Coronavirus

How southwestern Sydney's lockdown is impacting the mental health of its refugee residents

Sam Matty Source: SBS News

As strict COVID-19 restrictions in southwestern Sydney continue, refugees in the area impacted by the lockdown are seeking out trauma counselling.

Staying physically fit to keep mentally fit is important to 21-year-old Sam Matty.

He and his family fled war-torn Iraq in 2014 and spent three-and-a-half years in limbo in Turkey, where he hardly left the apartment.

And now at home in Fairfield, in southwest Sydney, it feels like he's back there.

“For the three-and-a-half years it was kind of the same as now, I didn't leave the house if it was not necessary. I stayed at home just watching videos, watching movies,” Mr Matty said.

The Fairfield area has been under strict lockdown conditions after being disproportionately impacted by an outbreak of the COVID-19 Delta variant, with locals not allowed to leave until 30 July unless they’re essential workers.

Mr Matty said given his experiences in Turkey and during the pandemic, it “kind of feels like my life is in a lockdown for the most part”.

“But I believe we’re overcoming it ... lockdown is necessary for all of us and it's kind of teaching us a lesson for everyone, to value being free, to value going out, to value seeing friends,” he said.

Fairfield is home to a large migrant population, with many of them Vietnamese and Iraqi refugees.

As shops have closed and streets have become deserted during the lockdown, NSW Service for the Treatment and Rehabilitation of Torture and Trauma Survivors (STARTTS) has received self-referrals from refugee families who have been impacted by the COVID-19 situation.

Long queues of cars are seen at a popup COVID testing clinic at the Fairfield Showgrounds in Sydney, Wednesday, July 14, 2021.
Long queues of cars are seen at a popup COVID testing clinic at the Fairfield Showgrounds in Sydney, Wednesday, July 14, 2021.
AAP

STARTTS chief executive and clinical psychologist Jorge Aroche has been helping people through video chat.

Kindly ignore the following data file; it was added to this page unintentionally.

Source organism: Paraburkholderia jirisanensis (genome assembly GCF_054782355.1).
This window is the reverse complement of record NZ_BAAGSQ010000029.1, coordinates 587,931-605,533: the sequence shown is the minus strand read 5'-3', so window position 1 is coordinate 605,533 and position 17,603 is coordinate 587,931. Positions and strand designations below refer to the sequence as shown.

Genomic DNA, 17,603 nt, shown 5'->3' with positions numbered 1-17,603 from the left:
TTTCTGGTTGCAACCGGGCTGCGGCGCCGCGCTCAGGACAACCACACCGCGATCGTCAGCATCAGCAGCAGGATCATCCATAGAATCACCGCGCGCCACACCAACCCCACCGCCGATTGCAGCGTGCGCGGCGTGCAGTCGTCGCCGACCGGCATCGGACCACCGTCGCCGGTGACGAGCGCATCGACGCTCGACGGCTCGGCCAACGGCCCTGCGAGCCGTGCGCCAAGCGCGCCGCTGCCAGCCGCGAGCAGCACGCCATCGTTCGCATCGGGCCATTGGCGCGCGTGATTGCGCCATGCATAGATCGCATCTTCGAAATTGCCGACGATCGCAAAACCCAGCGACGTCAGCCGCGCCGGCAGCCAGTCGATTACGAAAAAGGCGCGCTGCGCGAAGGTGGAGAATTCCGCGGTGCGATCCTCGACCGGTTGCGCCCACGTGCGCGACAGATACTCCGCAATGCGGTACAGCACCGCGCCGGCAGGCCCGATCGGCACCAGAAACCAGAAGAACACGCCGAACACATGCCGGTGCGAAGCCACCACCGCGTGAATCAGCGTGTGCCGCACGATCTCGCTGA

He said he was worried about some of his clients impacted by the lockdown.

“I am very concerned the pandemic is going to have a much longer-lasting mental health impact on the population as a whole and particularly vulnerable groups,” he said.

STARTTS chief executive and clinical psychologist Jorge Aroche.
STARTTS chief executive and clinical psychologist Jorge Aroche.
Supplied

Mr Aroche said stressful situations can evoke negative memories for refugees.

“Many people will have trouble sleeping, feeling more anxious. They may experience very vivid memories ... where they see themselves almost back in a situation and that can be very distressing,” he said.

With lockdowns in three states this week, mental health service Lifeline is seeing a record number of calls from across Australia - more than at any time in 2020.

“I understand it is hard to provide with changing conditions and a virus that is hard to stop but people are yearning for a clear level of certainty about the future,” Lifeline chairman John Brogden said.

“There is absolutely no doubt people are doing it tougher this year than last year, in part because people thought we had got through the worst of COVID and were heading up and out of a difficult 2020, but we now find ourselves worse off in many cases than we were last time around.”  

For Mr Matty, he’s studying personal training online, as exercise has always been his coping mechanism.

“Exercising makes you feel better about yourself, it relieves all the stress,” he said.

“It is the best way to maintain a healthy lifestyle, maintain a healthy mind, maintain a healthy body.”

Readers seeking support with mental health can contact  Beyond Blue on 1300 22 4636 . More information is available at Beyondblue.org.au

Embrace Multicultural Mental Health supports people from culturally and linguistically diverse backgrounds. People from refugee backgrounds in NSW can also contact STARTTS.

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